מאי חרבה אילימא חרבה ממש למה לי דמשקי לה אמר אביי שחרבה ממעיין זה ויצא לה מעיין אחר

The Gemara first clarifies the case of the baraita: What does Rabbi Yehuda mean when he speaks of a field that is dried up? If we say that the field is literally dried up and the plants are already parched, why do I need to water it? Abaye said: It means that the one spring from which the field had been irrigated until now dried up, but in the meantime another spring emerged. If the field is not irrigated from this spring, it will be ruined.

רבי אלעזר בן עזריה אומר לא כך ולא כך לא שנא חרב מעיינה ולא שנא לא חרב מעיינה מעיין שיצא בתחילה לא

The Gemara explains the next clause of the baraita, which states: Rabbi Elazar ben Azarya says: Neither the one nor the other. By this he means that it is no different whether the original spring dried up or did not dry up. The guiding principle is: From a newly emerged spring one may not irrigate even a field that requires irrigation.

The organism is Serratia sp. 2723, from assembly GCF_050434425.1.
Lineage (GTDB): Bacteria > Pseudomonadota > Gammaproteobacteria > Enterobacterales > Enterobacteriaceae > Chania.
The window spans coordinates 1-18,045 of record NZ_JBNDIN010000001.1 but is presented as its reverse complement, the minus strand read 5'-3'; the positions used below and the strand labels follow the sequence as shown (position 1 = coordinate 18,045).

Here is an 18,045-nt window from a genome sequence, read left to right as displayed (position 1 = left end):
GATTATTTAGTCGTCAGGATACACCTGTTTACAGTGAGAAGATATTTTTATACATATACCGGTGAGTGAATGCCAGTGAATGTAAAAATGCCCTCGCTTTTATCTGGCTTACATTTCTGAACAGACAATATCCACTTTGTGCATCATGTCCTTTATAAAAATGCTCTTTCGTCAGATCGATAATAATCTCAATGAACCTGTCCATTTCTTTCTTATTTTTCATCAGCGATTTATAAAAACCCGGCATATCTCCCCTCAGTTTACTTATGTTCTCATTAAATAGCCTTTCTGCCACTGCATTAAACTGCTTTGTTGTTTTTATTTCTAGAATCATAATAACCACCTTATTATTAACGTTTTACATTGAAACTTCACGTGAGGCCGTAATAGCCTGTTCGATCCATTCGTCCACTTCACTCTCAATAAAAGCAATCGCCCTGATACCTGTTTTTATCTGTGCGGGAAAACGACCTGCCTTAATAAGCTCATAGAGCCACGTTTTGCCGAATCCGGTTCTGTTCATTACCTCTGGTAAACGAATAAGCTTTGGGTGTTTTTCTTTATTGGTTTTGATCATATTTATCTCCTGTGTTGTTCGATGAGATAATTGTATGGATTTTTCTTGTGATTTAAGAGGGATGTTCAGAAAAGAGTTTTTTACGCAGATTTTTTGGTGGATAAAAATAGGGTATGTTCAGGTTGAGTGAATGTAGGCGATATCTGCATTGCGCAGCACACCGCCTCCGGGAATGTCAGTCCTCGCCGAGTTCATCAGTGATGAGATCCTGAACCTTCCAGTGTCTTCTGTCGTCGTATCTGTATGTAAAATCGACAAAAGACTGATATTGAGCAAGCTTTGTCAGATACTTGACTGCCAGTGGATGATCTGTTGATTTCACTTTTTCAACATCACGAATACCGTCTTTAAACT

וממאי דלמא עד כאן לא קאמר רבי יהודה בית השלחין אין בית הבעל לא אלא מעיין שיצא בתחילה

In any event, Rabbi Yehuda seems to maintain an opinion that is like that of the mishna, i.e., that only a field that requires irrigation may be watered, but not a field that suffices with rainwater. And even in the case of a field that requires irrigation, excessive exertion is prohibited. The Gemara challenges this understanding: And from where do you conclude that the mishna reflects the opinion of Rabbi Yehuda? Perhaps Rabbi Yehuda stated that a field that requires irrigation, yes, one may irrigate it on the intermediate days of a Festival, and a field that suffices with rainwater, no, one may not do so, only with regard to a newly emerged spring,